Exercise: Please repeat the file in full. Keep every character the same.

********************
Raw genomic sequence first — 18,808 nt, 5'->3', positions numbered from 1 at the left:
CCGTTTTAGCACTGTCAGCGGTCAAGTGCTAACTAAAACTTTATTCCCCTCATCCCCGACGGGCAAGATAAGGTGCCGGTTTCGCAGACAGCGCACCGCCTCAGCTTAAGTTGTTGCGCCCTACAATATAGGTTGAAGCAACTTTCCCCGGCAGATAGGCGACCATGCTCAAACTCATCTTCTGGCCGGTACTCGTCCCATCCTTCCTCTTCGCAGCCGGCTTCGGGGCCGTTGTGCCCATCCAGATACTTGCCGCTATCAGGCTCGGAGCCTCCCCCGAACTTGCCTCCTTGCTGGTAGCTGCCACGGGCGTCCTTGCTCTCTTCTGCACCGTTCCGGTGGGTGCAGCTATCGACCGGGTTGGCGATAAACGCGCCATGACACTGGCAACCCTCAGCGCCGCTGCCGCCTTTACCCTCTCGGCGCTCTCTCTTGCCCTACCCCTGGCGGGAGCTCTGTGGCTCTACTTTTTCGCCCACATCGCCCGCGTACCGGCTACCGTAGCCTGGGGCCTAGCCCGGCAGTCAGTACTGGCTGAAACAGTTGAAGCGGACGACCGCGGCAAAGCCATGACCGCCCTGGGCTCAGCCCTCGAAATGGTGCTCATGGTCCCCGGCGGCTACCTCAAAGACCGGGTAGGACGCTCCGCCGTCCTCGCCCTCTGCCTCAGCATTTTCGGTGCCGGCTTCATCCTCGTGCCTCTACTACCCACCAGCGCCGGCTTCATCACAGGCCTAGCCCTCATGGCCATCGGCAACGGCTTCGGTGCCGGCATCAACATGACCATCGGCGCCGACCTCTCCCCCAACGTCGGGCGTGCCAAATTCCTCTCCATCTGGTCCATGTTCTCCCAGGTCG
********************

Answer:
Raw genomic sequence first — 18,808 nt, 5'->3', positions numbered from 1 at the left:
CCGTTTTAGCACTGTCAGCGGTCAAGTGCTAACTAAAACTTTATTCCCCTCATCCCCGACGGGCAAGATAAGGTGCCGGTTTCGCAGACAGCGCACCGCCTCAGCTTAAGTTGTTGCGCCCTACAATATAGGTTGAAGCAACTTTCCCCGGCAGATAGGCGACCATGCTCAAACTCATCTTCTGGCCGGTACTCGTCCCATCCTTCCTCTTCGCAGCCGGCTTCGGGGCCGTTGTGCCCATCCAGATACTTGCCGCTATCAGGCTCGGAGCCTCCCCCGAACTTGCCTCCTTGCTGGTAGCTGCCACGGGCGTCCTTGCTCTCTTCTGCACCGTTCCGGTGGGTGCAGCTATCGACCGGGTTGGCGATAAACGCGCCATGACACTGGCAACCCTCAGCGCCGCTGCCGCCTTTACCCTCTCGGCGCTCTCTCTTGCCCTACCCCTGGCGGGAGCTCTGTGGCTCTACTTTTTCGCCCACATCGCCCGCGTACCGGCTACCGTAGCCTGGGGCCTAGCCCGGCAGTCAGTACTGGCTGAAACAGTTGAAGCGGACGACCGCGGCAAAGCCATGACCGCCCTGGGCTCAGCCCTCGAAATGGTGCTCATGGTCCCCGGCGGCTACCTCAAAGACCGGGTAGGACGCTCCGCCGTCCTCGCCCTCTGCCTCAGCATTTTCGGTGCCGGCTTCATCCTCGTGCCTCTACTACCCACCAGCGCCGGCTTCATCACAGGCCTAGCCCTCATGGCCATCGGCAACGGCTTCGGTGCCGGCATCAACATGACCATCGGCGCCGACCTCTCCCCCAACGTCGGGCGTGCCAAATTCCTCTCCATCTGGTCCATGTTCTCCCAGGTCG